Energy is something we use on a daily basis, but not something we often discuss.
Are you getting the best value for money from your energy supplier? Are you aware of smaller, independent brands on the market? Have you done your research into why your electricity bill is alarmingly high or do you simply accept and pay it?
Energy comparison website, Simply Switch, commissioned a survey of nearly 1,500 British dual fuel customers to find out how satisfied they were with the service, and to compare energy rates across the six biggest suppliers in the UK.
And the outcome seems to be a triumph for smaller, more independent service providers. Out of ten suppliers reviewed, the top three all fall into this category, with the bottom six being occupied by the ‘big six’.
However, the survey found that despite the likes of British Gas; SSE; E.ON; Scottish Power; EDF; and – the very lowest ranking in terms of satisfaction – npower, all ranking at the bottom of the league, they collectively have 62% of all Yorkshire and the Humber customers!
But these unhappy customers seem to be sticking to their suppliers despite their low rankings, meaning they're also losing money in the process. This is because most fixed rate energy deals will last for between 12 and 18 months.
After this period, customers are automatically switched onto a standard variable tariff (SVT). These are invariably the most expensive tariffs available, so switching before this happens will save cash. However, the survey also found that 54% of customers in Doncaster hadn’t switched their energy supplier in the last 24 months, whilst 15% had never switched suppliers before.
Simply Switch also discovered that overall just 41% of UK respondents had a smart meter installed (this was 42% in Yorkshire and the Humber).
Suppliers to customers with the most smart meters were British Gas (54%) and Ovo (52%), whilst smaller suppliers like Octopus (24%) and Bulb (14%) had the fewest. Interestingly, it was these independent suppliers, however, who fared best when ranked by their customers.
Brits were asked to rank their energy supplier out of 10 in the following categories:
Value for money
Customer service & communications
Simply Switch also asked whether or not Brits would recommend their supplier to a friend or family member.
Out of 10 suppliers, Octopus Energy emerged victorious at number one with a score of 8.59, based on an aggregated ranking across all four categories. Bulb came in second with a score of 8.37. The big six all filled up the bottom half of the table, with npower scoring the lowest – a very poor 6.44.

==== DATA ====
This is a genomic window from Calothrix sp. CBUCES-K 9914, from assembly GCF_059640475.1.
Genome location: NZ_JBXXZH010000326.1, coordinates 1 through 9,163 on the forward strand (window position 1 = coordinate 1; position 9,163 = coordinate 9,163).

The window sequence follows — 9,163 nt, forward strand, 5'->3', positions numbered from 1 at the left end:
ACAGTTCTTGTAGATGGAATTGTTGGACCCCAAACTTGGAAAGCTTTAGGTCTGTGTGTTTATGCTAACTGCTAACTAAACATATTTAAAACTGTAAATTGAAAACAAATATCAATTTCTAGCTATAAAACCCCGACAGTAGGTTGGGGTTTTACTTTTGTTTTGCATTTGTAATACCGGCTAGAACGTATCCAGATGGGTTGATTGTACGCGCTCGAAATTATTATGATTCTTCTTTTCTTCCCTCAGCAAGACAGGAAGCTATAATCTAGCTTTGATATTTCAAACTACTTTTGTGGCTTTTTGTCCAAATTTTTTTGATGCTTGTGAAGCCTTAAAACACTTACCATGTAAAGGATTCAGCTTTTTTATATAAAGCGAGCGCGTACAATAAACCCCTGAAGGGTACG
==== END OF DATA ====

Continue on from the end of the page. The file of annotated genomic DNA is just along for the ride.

Over 90% of both Bulb and Octopus’ UK customers said they would recommend them to a friend, whilst just 60% of npower, and 67% of EDF customers said they would endorse their supplier:
‘Having recently moved house, we found that we were signed up with npower for our gas and electric,’ says Ruth Jardine, a satisfied Bulb customer. ‘Initially we agreed to stay with them, as they are a household name, however with a bit of research we found that for our location Bulb was in fact the far cheaper option! If I hadn’t spent a few minutes comparing our energy use and prices, we'd be paying a fair bit more than we are!’
Despite this, 67% of survey respondents in the UK were signed up with a big six supplier. So shake off that winter sluggishness and embrace spring, along with lower energy bills and a higher customer satisfaction rating. Simply Switch has your back!
Mike Rowe, COO at Simply Switch, said: “‘It’s wonderful to see smaller suppliers like Bulb and Octopus demonstrating their commitment to providing their customers with a great service – the massive portion of their customers who’d recommend them to a friend is testament to this. Meanwhile, despite being ranked worse than their competitors on almost all counts, the big six still served 67% of the energy users we surveyed.
“It’s unfortunate that such a large portion of energy users hadn’t switched their supplier in the last 18 months, given the savings that could be made, and given that a large portion are still with suppliers they wouldn’t recommend. A large number of these customers will now be on expensive standard variable tariffs, which should generally be avoided by anyone who wants to save money.’”